Squeak Carnwath No Side 2, 3/10, UV cured acrylic ink over calcium carbonate over panel, 12" x 12", 2012
Squeak Carnwath: No Side 2, 3/10, UV cured acrylic ink over calcium carbonate over panel, 12″ x 12″, 2012.

By Marcia Tanner

Art lovers looking to do well by doing good, while having fun and maybe coming home with new treasure, will want to show up for “Kala-fornia: State of the Art 3,” Kala Art Institute’s 2013 gala auction this Saturday, April 27.

This year’s auction features over 175 contributions. Most are artworks in a wide variety of media, donated by the artists themselves, but there are also fine wines, museum memberships, spa services and getaways, and other alluring goods and services. The artists represented are mostly from California; many have shown at or been affiliated with the Berkeley-based Kala as participants in its printmaking residencies, fellowships and workshops.

The live auction offers pieces by such well-known artists as Squeak Carnwath, Jim Melchert, Richard Misrach, Naomie Kremer, and Christopher Brown. Kremer contributed a lush, richly colorful painting, Secret Garden, based on the video-projected “sets” she created for the opera The Secret Garden performed at UC Berkeley’s Zellerbach Hall in March.

Silent auction works include Ben Venom’s striking, punkish quilted banner, Mine Mine Mind, made from recycled heavy metal T-shirts and denim; Enrique Chagoya’s biting parody of a Warhol Campbell Soup can; a tiny vibrant quasi-abstract painting by Kara Maria; Mel Prest’s small, elegant linear abstract oil painting on panel; Esther Traugot’s adorable, how-did-she-do-it? Seed Dome (Niabell Grape) — grape seeds upholstered in hand-knitted cotton thread, under glass; and a massive, exquisitely crafted wooden bowl by sculptor Sam Perry that would look at home in the Lanisters’ castle in Game of Thrones. (Both Traugot and Perry are currently showing their work in Origins, an exhibition at the Berkeley Art Center.)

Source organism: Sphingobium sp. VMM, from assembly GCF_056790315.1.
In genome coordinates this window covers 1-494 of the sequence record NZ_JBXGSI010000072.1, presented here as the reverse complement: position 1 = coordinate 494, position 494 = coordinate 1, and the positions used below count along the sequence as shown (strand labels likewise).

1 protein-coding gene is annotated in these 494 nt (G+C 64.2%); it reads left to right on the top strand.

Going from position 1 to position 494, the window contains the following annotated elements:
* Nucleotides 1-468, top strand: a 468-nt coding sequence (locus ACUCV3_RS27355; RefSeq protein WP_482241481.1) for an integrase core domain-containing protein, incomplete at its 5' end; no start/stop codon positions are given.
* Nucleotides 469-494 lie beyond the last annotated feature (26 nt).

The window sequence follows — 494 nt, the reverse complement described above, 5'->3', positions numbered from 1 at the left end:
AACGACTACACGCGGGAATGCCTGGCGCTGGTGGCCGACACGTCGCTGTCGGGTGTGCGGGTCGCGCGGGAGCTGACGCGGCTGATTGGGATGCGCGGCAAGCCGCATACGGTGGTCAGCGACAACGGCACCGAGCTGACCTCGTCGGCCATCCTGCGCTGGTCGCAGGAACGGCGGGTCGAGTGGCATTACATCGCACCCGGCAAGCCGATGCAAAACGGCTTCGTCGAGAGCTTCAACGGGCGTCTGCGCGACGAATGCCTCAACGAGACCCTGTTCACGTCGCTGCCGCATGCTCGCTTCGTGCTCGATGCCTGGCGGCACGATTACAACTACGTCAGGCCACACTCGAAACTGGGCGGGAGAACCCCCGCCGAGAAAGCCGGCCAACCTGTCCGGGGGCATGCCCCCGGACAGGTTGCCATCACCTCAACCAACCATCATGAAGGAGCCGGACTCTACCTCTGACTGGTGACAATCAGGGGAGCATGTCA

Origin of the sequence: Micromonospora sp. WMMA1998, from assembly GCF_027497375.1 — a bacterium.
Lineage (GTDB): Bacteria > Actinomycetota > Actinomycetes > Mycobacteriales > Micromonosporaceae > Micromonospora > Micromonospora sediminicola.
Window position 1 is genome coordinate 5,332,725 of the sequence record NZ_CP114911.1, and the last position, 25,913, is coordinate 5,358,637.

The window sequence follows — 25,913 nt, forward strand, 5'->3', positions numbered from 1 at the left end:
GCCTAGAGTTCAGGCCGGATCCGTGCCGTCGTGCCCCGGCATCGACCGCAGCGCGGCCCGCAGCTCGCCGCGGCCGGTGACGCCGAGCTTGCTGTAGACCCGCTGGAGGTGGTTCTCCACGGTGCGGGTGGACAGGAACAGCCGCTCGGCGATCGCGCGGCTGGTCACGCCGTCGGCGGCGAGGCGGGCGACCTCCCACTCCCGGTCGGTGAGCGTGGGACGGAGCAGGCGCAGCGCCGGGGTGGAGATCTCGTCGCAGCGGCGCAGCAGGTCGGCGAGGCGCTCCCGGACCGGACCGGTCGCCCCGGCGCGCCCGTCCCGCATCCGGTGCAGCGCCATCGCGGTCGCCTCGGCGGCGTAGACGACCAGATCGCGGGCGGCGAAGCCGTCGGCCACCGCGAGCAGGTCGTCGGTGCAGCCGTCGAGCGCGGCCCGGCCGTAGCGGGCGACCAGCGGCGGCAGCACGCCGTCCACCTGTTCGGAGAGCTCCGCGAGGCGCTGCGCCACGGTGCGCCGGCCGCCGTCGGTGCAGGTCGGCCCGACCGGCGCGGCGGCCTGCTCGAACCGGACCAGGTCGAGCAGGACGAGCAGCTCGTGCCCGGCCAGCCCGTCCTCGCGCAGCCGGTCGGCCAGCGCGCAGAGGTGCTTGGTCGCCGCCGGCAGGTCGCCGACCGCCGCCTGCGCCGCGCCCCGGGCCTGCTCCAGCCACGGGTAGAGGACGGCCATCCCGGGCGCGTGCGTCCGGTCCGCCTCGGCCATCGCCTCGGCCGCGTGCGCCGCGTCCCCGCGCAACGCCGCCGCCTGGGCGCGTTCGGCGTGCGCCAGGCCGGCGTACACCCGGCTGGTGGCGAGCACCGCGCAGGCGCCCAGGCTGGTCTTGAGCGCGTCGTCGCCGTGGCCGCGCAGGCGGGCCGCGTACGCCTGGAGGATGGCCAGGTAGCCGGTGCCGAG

Esther Traugot: Seed Dome (Niabell Grape), 2013, Seeds, hand-dyed cotton thread, glass dome, frosted riser, shelf, 7″ x 7″ x 5.25″. Courtesy of the artist and Chandra Cerrito Contemporary.

It would be difficult not to find something you fall in love with and can’t live without here. Starting bids for silent auction pieces range from $70-$1,000.  Live auction works have generally higher opening bids. It’s OK to get carried away, though, for the sake of both the art and Kala, a most worthy, uniquely Berkeley enterprise. All proceeds from the auction directly support Kala’s programs for artists and the public.

Those who can’t attend can check out the “State of the Art” beforehand.  Potential bidders can visit  the Kala Gallery between now and April 26 to preview the auction exhibition and make advance bids on the tempting array of silent auction offerings.

Kala is a  not-for-profit organization dedicated to providing studio space, printmaking facilities, technical guidance and professional opportunities to artists. Founded almost 40 years ago by artists Archana Horsting, now the executive director and Yuzo Nakano, now the artistic director, Kala has grown from one printing press in a studio garage to its current location in the historic Heinz ketchup factory at 2990 San Pablo Avenue.

In 2009 it expanded, almost doubling its space in the building from 8,500 to 15,200 square feet. Its printmaking studios remain on the Heinz Street side, with more room for artists to work with its traditional and contemporary image-making equipment. Its gallery has moved to street level on San Pablo Avenue, along with a large community classroom, three artist project rooms and a conference room. Kala’s new gallery has become a cultural hub: exhibition openings there are lively gatherings of artists mingling with the larger Bay Area community.

Christopher Brown: Early Ohio, 2013, Oil on canvas, 12″ x 16″ Courtesy of the artist and John Berggruen Gallery.

Now more visible and accessible to the public, Kala has expanded its mission. While it remains unwaveringly committed to nurturing local, national and international artists via artist fellowships, residencies, workshops, exhibitions and sales, it also offers on-site art education to public school children and the general public. Kala’s Artist-in-Schools and youth programs reach over 3,000 children annually as well.

Kala has an art sales and consulting program serving individual and corporate collectors. And it has initiated a new membership program, Friends of Kala, inviting more participation from the larger community. Further innovations are in the works. With Kala anchoring the art scene in Berkeley, Oakland’s Art Murmur may eventually have competition.

The auction party promises Cuban food from Grace Street Catering, fine wines from local importers, a tasting bar by St. George Spirits and music by DJ Goyo. Advance auction tickets and bid numbers are $45 each and can be purchased online at the Kala Spring Auction website.

Tickets are $60 at the door.

To find out about more events in Berkeley and nearby, visit Berkeleyside’s Events Calendar. It’s a post-your-own calendar so we also encourage you to submit your own events.

Guest contributor

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